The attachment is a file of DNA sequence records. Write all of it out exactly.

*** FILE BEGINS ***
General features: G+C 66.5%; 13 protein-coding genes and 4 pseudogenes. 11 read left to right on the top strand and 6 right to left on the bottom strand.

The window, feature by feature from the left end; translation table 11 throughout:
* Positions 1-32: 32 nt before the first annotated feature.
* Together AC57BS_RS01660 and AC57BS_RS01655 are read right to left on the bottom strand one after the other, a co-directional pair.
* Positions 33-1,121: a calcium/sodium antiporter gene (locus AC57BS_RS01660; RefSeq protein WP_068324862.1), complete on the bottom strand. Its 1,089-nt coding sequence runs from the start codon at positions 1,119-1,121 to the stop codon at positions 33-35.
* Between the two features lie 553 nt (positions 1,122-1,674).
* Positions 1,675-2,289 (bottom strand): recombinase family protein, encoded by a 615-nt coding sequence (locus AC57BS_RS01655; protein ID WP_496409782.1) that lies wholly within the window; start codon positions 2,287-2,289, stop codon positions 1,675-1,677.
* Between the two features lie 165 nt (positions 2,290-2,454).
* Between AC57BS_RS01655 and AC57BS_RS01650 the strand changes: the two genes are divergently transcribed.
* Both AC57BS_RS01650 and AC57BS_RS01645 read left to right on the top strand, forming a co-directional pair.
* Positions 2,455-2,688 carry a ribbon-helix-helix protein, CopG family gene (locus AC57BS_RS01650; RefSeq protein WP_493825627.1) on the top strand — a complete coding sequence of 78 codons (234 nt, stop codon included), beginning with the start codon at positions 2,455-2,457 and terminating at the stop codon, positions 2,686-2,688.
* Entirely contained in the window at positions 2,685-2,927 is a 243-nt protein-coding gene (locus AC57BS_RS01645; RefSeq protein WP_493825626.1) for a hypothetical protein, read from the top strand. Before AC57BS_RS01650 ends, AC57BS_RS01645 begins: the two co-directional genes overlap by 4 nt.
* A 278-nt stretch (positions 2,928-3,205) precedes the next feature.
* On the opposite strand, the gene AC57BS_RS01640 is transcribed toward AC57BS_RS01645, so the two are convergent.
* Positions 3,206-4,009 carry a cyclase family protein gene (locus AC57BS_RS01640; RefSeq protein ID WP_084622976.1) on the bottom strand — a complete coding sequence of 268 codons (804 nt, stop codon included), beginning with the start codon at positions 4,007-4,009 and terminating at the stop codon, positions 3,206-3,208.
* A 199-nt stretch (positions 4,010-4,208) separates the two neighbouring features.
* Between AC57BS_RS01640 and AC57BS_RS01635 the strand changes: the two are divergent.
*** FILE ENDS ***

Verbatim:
General features: G+C 66.5%; 13 protein-coding genes and 4 pseudogenes. 11 read left to right on the top strand and 6 right to left on the bottom strand.

The window, feature by feature from the left end; translation table 11 throughout:
* Positions 1-32: 32 nt before the first annotated feature.
* Together AC57BS_RS01660 and AC57BS_RS01655 are read right to left on the bottom strand one after the other, a co-directional pair.
* Positions 33-1,121: a calcium/sodium antiporter gene (locus AC57BS_RS01660; RefSeq protein WP_068324862.1), complete on the bottom strand. Its 1,089-nt coding sequence runs from the start codon at positions 1,119-1,121 to the stop codon at positions 33-35.
* Between the two features lie 553 nt (positions 1,122-1,674).
* Positions 1,675-2,289 (bottom strand): recombinase family protein, encoded by a 615-nt coding sequence (locus AC57BS_RS01655; protein ID WP_496409782.1) that lies wholly within the window; start codon positions 2,287-2,289, stop codon positions 1,675-1,677.
* Between the two features lie 165 nt (positions 2,290-2,454).
* Between AC57BS_RS01655 and AC57BS_RS01650 the strand changes: the two genes are divergently transcribed.
* Both AC57BS_RS01650 and AC57BS_RS01645 read left to right on the top strand, forming a co-directional pair.
* Positions 2,455-2,688 carry a ribbon-helix-helix protein, CopG family gene (locus AC57BS_RS01650; RefSeq protein WP_493825627.1) on the top strand — a complete coding sequence of 78 codons (234 nt, stop codon included), beginning with the start codon at positions 2,455-2,457 and terminating at the stop codon, positions 2,686-2,688.
* Entirely contained in the window at positions 2,685-2,927 is a 243-nt protein-coding gene (locus AC57BS_RS01645; RefSeq protein WP_493825626.1) for a hypothetical protein, read from the top strand. Before AC57BS_RS01650 ends, AC57BS_RS01645 begins: the two co-directional genes overlap by 4 nt.
* A 278-nt stretch (positions 2,928-3,205) precedes the next feature.
* On the opposite strand, the gene AC57BS_RS01640 is transcribed toward AC57BS_RS01645, so the two are convergent.
* Positions 3,206-4,009 carry a cyclase family protein gene (locus AC57BS_RS01640; RefSeq protein ID WP_084622976.1) on the bottom strand — a complete coding sequence of 268 codons (804 nt, stop codon included), beginning with the start codon at positions 4,007-4,009 and terminating at the stop codon, positions 3,206-3,208.
* A 199-nt stretch (positions 4,010-4,208) separates the two neighbouring features.
* Between AC57BS_RS01640 and AC57BS_RS01635 the strand changes: the two are divergent.